Courtesy of Roxanne C., Philadelphia PA
Twenty six years ago, when SPIN-Farming creator Wally Satzewich started farming, the predominant model was own large acreage, produce in volume, sell wholesale. After a few very rough years of barely being able to hang on, he was told by other farmers that he’d eventually reach nirvana if he just kept getting bigger. But when he looked down the road his fellow farmers were on, he saw ruin not riches. He ended up going in the extreme opposite direction, and became an urban farmer.
Now new farmers are vulnerable to a similar type of magical thinking. Just change “big” to “sustainable”. Flocking back to the land, large numbers of them are starting farms in the belief that the superior logic and morality of their farming practices will somehow guarantee their success. Then they wring their hands when they find themselves working 12 hour days, the money doesn’t flow in, and they have to work outside jobs to keep their farms going. But that’s the experience of anyone who starts a business.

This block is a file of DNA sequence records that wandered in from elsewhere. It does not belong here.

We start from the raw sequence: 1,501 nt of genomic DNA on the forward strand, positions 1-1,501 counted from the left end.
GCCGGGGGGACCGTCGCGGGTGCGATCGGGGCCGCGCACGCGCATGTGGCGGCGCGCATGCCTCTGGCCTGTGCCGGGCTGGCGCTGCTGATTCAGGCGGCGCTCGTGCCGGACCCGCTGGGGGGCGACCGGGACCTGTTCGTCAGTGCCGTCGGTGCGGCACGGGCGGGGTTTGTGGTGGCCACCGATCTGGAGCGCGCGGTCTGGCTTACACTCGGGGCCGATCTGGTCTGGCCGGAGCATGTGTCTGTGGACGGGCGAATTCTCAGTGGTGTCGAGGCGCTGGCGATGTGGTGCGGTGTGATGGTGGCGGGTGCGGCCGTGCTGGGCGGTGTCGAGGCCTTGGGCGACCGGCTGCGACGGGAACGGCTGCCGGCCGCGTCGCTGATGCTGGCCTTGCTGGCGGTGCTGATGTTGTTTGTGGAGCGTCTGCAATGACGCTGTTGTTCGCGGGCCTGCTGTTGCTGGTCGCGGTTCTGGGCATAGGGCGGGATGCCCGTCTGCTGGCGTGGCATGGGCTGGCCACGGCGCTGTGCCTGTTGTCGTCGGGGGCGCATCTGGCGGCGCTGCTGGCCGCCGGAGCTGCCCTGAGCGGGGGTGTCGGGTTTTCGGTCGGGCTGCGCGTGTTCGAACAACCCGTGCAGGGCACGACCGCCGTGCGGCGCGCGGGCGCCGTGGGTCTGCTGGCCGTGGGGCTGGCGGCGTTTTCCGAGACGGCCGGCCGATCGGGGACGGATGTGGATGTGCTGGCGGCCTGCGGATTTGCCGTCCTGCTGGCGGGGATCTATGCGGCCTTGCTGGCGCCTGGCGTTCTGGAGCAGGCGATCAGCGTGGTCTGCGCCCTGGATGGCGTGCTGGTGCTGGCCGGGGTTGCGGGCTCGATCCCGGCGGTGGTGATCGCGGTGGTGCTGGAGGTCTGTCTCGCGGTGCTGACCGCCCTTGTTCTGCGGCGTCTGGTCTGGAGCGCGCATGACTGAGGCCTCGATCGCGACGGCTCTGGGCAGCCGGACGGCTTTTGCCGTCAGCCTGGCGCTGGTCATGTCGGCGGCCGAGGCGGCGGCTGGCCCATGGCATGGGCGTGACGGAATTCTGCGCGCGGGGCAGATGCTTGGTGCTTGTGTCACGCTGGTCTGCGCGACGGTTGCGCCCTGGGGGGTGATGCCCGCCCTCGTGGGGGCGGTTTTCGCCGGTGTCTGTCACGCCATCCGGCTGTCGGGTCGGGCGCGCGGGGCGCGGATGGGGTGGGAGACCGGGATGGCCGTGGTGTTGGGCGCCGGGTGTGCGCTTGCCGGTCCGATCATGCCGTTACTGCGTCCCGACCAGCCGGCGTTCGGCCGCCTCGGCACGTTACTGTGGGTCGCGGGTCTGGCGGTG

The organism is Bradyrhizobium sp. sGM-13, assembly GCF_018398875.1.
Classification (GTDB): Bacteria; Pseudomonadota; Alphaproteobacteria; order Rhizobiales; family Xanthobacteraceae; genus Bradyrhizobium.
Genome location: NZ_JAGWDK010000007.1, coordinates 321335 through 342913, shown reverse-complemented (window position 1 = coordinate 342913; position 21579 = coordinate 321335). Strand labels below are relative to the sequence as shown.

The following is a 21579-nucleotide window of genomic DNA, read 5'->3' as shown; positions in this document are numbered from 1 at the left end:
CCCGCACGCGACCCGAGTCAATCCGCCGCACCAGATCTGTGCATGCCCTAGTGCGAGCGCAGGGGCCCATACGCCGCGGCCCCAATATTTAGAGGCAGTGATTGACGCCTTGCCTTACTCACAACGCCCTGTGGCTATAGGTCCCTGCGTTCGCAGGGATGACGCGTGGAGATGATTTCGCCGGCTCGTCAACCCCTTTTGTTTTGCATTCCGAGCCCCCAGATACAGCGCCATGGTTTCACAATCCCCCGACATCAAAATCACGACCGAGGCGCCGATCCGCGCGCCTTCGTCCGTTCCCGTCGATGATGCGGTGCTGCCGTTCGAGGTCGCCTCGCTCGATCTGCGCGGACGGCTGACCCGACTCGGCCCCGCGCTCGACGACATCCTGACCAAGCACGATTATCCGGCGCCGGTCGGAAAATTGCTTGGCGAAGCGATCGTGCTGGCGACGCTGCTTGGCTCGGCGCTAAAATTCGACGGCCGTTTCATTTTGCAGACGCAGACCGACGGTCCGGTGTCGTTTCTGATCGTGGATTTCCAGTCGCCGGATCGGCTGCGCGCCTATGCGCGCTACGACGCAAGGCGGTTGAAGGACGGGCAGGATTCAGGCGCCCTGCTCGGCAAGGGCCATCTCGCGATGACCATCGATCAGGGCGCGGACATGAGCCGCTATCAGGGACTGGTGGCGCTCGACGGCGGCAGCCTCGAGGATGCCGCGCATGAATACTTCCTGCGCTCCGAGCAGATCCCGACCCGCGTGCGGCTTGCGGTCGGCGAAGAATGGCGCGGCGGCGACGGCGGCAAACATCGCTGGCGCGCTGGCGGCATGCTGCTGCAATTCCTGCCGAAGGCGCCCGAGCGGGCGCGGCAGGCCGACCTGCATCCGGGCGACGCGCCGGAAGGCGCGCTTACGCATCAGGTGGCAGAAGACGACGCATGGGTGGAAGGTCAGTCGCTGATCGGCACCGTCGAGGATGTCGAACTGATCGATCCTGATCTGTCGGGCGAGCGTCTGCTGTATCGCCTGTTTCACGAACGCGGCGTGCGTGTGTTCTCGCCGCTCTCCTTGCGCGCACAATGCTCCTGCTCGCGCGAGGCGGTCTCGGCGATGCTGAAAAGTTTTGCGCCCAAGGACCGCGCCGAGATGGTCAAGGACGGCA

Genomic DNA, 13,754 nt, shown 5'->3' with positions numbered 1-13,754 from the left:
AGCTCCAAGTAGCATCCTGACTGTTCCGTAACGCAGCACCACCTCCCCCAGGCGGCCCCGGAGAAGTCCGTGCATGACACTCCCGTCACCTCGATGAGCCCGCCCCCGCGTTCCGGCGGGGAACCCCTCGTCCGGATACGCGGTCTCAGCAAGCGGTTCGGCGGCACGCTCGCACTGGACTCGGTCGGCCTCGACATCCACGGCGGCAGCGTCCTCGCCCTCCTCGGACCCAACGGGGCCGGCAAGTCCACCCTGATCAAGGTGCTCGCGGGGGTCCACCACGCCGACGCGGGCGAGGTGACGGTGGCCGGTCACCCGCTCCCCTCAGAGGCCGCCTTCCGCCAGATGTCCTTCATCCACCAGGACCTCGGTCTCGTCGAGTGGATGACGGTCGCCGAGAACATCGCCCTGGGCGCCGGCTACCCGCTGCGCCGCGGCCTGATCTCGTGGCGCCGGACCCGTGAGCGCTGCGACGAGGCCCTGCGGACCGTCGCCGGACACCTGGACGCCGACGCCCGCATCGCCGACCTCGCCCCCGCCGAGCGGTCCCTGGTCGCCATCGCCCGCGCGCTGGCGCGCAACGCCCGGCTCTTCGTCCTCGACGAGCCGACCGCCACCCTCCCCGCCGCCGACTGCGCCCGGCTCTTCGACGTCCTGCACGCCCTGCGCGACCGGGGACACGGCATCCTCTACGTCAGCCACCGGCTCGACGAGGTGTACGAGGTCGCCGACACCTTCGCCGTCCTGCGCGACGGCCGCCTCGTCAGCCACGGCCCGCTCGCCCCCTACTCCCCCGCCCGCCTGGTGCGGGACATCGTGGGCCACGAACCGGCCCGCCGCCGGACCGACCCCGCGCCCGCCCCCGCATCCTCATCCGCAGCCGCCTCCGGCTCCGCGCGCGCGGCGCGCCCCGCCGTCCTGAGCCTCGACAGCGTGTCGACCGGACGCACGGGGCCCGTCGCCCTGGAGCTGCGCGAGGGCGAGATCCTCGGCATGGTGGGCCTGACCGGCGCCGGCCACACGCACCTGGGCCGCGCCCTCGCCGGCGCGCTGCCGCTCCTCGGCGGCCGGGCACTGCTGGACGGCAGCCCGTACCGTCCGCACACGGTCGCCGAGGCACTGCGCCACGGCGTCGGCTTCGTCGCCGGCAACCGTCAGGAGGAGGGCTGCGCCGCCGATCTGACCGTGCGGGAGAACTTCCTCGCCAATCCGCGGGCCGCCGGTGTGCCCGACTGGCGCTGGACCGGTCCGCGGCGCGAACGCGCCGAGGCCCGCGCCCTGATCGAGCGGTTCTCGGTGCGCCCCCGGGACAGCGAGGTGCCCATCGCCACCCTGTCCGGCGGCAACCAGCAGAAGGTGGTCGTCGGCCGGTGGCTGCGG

Wally did not start full-time. He drove a cab. Other SPIN farmers drive buses, do research, teach jujitsu. They master their production skills until they can grow in significant volume, consistently, at commercial grade. They research their markets, build up a customer base, set revenue targets and execute their plans. They transition to full-time farming once they’re reaching the income levels they need to support themselves solely by farming.
Most new farms don’t survive. That can be said of lots of other businesses. No one is owed a living just because they choose to farm a certain way. Those who are heeding the call to sustainable farming might also be surprised to learn that there has never been a real tradition of sustainable farming in the US. Our pioneer farming ancestors drained wetlands, cut down forests, decimated ecosystems, and polluted waterways. Even Dan Barber, celebrity chef and board member of the paragon of virtuous farming, the Stone Barns Center for Food & Agriculture, acknowledges, “We don’t have a history of peasant farming. We have a history of bad farming.”
Many of the practices being developed by the sustainable farming groups are worthy ones, but they don’t necessarily add up to a business. If you have dug yourself into a hole, SPIN might help you get back back to business.
Here is some advice you might not hear from the sustainability crowd.